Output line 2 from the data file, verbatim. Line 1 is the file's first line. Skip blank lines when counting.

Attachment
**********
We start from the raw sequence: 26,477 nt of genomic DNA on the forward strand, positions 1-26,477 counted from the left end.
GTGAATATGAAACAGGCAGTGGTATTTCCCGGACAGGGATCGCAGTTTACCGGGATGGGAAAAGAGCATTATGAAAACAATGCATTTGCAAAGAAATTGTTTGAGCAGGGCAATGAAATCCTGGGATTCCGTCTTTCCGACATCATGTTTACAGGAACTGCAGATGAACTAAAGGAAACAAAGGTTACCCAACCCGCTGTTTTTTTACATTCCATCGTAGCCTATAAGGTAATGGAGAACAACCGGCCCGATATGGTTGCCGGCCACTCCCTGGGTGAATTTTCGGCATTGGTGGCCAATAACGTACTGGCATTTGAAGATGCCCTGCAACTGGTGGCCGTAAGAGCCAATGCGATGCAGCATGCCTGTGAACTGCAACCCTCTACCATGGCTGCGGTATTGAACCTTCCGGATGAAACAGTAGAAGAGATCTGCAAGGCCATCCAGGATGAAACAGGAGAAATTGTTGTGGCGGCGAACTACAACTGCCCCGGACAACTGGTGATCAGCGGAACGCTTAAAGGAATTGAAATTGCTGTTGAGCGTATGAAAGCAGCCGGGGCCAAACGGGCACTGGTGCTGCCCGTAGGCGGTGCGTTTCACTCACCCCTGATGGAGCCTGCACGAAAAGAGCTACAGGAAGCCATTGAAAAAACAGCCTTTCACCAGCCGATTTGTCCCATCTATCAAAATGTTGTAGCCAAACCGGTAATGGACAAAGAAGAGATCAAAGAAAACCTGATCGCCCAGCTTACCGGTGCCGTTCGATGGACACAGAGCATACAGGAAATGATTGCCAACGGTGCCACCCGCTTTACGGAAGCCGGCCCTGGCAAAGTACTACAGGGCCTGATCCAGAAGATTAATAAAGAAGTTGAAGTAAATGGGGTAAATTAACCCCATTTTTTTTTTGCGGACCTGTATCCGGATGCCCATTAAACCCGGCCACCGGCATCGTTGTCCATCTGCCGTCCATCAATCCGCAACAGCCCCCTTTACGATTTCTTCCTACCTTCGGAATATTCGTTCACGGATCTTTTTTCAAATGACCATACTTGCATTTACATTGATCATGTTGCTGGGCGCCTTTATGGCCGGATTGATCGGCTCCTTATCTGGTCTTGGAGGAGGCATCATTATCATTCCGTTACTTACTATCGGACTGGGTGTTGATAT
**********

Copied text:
GTGAATATGAAACAGGCAGTGGTATTTCCCGGACAGGGATCGCAGTTTACCGGGATGGGAAAAGAGCATTATGAAAACAATGCATTTGCAAAGAAATTGTTTGAGCAGGGCAATGAAATCCTGGGATTCCGTCTTTCCGACATCATGTTTACAGGAACTGCAGATGAACTAAAGGAAACAAAGGTTACCCAACCCGCTGTTTTTTTACATTCCATCGTAGCCTATAAGGTAATGGAGAACAACCGGCCCGATATGGTTGCCGGCCACTCCCTGGGTGAATTTTCGGCATTGGTGGCCAATAACGTACTGGCATTTGAAGATGCCCTGCAACTGGTGGCCGTAAGAGCCAATGCGATGCAGCATGCCTGTGAACTGCAACCCTCTACCATGGCTGCGGTATTGAACCTTCCGGATGAAACAGTAGAAGAGATCTGCAAGGCCATCCAGGATGAAACAGGAGAAATTGTTGTGGCGGCGAACTACAACTGCCCCGGACAACTGGTGATCAGCGGAACGCTTAAAGGAATTGAAATTGCTGTTGAGCGTATGAAAGCAGCCGGGGCCAAACGGGCACTGGTGCTGCCCGTAGGCGGTGCGTTTCACTCACCCCTGATGGAGCCTGCACGAAAAGAGCTACAGGAAGCCATTGAAAAAACAGCCTTTCACCAGCCGATTTGTCCCATCTATCAAAATGTTGTAGCCAAACCGGTAATGGACAAAGAAGAGATCAAAGAAAACCTGATCGCCCAGCTTACCGGTGCCGTTCGATGGACACAGAGCATACAGGAAATGATTGCCAACGGTGCCACCCGCTTTACGGAAGCCGGCCCTGGCAAAGTACTACAGGGCCTGATCCAGAAGATTAATAAAGAAGTTGAAGTAAATGGGGTAAATTAACCCCATTTTTTTTTTGCGGACCTGTATCCGGATGCCCATTAAACCCGGCCACCGGCATCGTTGTCCATCTGCCGTCCATCAATCCGCAACAGCCCCCTTTACGATTTCTTCCTACCTTCGGAATATTCGTTCACGGATCTTTTTTCAAATGACCATACTTGCATTTACATTGATCATGTTGCTGGGCGCCTTTATGGCCGGATTGATCGGCTCCTTATCTGGTCTTGGAGGAGGCATCATTATCATTCCGTTACTTACTATCGGACTGGGTGTTGATAT